A favorite of people who actually say “eschew.”
Dear Word Detective: So I am sitting with my sister-in-law and made a comment about the word “distaff.” She said she never heard of it and I explained the definition, but realized it is a strange word. Where did that term come from? — Bob M.
I agree that “distaff” is a strange word, and I’ll raise you by saying that I have always found it a deeply creepy word. As a term meaning “of or pertaining to the female realm,” it’s right up there with “little lady” and “better half” in my book. To me, “distaff” reeks of lame greeting cards, smarmy sportscasters, and faux-macho intellectuals who call their girlfriends “my lady.” “Distaff” is strange uncles in musty cardigans sucking Sen-Sen while they ask you how school is going, unfunny Reader’s Digest jokes, and public-radio pedants. “Distaff” is claustrophobic, cutesy and vaguely menacing all at once. It’s a Ned Flanders word, a Lawrence Welk locution, and it gives me the wimwams. Can we pick a different word?
OK, rant over. We must be scientific. Well, “distaff” certainly has a bit of interesting history to it. It first appeared in English around the year 1000, and crops up in both Chaucer’s Canterbury Tales and several of Shakespeare’s plays. Though not as popular as it once was, “distaff” still gets more than one-half million hits on Google.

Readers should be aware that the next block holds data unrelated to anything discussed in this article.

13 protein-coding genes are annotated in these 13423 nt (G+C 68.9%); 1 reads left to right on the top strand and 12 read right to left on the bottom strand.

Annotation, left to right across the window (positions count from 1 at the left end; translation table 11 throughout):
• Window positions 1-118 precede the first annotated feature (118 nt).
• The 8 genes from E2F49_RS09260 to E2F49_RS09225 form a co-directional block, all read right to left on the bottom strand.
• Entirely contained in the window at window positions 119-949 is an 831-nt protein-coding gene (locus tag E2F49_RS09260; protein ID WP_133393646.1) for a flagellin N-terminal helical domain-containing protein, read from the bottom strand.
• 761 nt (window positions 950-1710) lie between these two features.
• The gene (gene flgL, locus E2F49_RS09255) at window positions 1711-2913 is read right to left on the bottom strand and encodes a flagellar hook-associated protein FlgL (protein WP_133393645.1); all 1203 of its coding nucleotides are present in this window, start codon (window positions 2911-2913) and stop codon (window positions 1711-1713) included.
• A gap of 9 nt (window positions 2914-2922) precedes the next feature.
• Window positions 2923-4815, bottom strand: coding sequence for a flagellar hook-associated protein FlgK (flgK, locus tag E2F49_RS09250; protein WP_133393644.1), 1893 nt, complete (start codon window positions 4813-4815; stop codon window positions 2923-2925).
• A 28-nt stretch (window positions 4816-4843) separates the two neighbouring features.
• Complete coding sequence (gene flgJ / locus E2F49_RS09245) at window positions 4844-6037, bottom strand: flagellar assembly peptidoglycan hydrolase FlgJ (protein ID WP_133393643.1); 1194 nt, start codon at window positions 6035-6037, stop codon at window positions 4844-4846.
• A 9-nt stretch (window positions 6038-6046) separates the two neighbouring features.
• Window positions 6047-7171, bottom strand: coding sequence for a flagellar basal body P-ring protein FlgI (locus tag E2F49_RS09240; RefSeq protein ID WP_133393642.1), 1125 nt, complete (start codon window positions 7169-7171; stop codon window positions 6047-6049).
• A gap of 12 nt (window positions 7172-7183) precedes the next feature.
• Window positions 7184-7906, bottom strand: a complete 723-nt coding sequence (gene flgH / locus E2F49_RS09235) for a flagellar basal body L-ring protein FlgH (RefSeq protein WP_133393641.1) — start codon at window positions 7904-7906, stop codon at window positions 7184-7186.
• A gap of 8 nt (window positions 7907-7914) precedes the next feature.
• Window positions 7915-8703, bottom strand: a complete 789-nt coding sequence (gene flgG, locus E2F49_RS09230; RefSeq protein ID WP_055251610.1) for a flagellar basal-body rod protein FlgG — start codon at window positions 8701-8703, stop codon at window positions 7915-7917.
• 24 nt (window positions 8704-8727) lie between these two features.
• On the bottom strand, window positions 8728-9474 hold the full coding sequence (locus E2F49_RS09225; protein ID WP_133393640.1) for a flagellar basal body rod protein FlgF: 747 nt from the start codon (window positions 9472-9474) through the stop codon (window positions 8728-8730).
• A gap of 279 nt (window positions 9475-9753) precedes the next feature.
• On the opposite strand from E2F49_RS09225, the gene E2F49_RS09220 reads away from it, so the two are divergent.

The “staff” of “distaff” is just that, a long staff with a cleft end. In the Middle Ages weaving was an important home industry, and the purpose of the “distaff” was to hold the wool or flax (“dis” or “dise”) and prevent it from tangling as it was drawn into the loom. As women did almost all the spinning in those days, by the late 14th century the “distaff” had become an emblem of women’s place in the social order, and in a marriage the woman’s family became known as “the distaff side.” Interestingly, there was no corresponding term in English for the groom’s family until the 19th century, when “spear side” and “sword side” (imported from German) became briefly popular.
“Distaff” became weirdly popular in mass media in the mid-20th century, but began to fade in the late 1960s when the practice of labeling half the human race with a word drawn from medieval menial labor began to strike a lot of folks as obnoxious. Of course, that perception might have come a bit sooner if men had been saddled with a similarly demeaning term from the git-go (perhaps “the sweaty side” or “the hog-herder side”).
One of the last holdouts of “distaff” in common use is the world of horse racing, where races composed only of female horses are known as “distaffs.” And “Sen-Sen,” in case you’re wondering, is a “breath freshening product” first produced in the late 19th century and still sold to strange uncles today.